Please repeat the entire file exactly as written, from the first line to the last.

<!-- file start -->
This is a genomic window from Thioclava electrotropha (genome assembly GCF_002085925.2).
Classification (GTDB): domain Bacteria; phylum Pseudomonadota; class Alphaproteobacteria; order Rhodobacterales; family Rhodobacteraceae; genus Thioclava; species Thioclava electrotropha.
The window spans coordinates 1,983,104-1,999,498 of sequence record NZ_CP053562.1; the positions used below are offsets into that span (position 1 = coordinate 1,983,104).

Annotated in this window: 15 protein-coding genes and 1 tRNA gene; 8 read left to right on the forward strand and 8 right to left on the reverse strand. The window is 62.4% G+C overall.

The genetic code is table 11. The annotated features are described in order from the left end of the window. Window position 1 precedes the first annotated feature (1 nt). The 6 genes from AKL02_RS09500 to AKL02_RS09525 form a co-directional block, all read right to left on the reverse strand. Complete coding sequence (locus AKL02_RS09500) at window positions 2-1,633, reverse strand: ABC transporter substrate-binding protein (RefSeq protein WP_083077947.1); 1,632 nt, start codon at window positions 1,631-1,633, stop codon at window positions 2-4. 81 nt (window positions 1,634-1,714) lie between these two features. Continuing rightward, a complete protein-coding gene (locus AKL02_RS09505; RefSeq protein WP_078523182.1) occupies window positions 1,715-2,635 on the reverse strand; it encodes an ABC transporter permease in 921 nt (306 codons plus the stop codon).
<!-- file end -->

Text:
This is a genomic window from Thioclava electrotropha (genome assembly GCF_002085925.2).
Classification (GTDB): domain Bacteria; phylum Pseudomonadota; class Alphaproteobacteria; order Rhodobacterales; family Rhodobacteraceae; genus Thioclava; species Thioclava electrotropha.
The window spans coordinates 1,983,104-1,999,498 of sequence record NZ_CP053562.1; the positions used below are offsets into that span (position 1 = coordinate 1,983,104).

Annotated in this window: 15 protein-coding genes and 1 tRNA gene; 8 read left to right on the forward strand and 8 right to left on the reverse strand. The window is 62.4% G+C overall.

The genetic code is table 11. The annotated features are described in order from the left end of the window. Window position 1 precedes the first annotated feature (1 nt). The 6 genes from AKL02_RS09500 to AKL02_RS09525 form a co-directional block, all read right to left on the reverse strand. Complete coding sequence (locus AKL02_RS09500) at window positions 2-1,633, reverse strand: ABC transporter substrate-binding protein (RefSeq protein WP_083077947.1); 1,632 nt, start codon at window positions 1,631-1,633, stop codon at window positions 2-4. 81 nt (window positions 1,634-1,714) lie between these two features. Continuing rightward, a complete protein-coding gene (locus AKL02_RS09505; RefSeq protein WP_078523182.1) occupies window positions 1,715-2,635 on the reverse strand; it encodes an ABC transporter permease in 921 nt (306 codons plus the stop codon).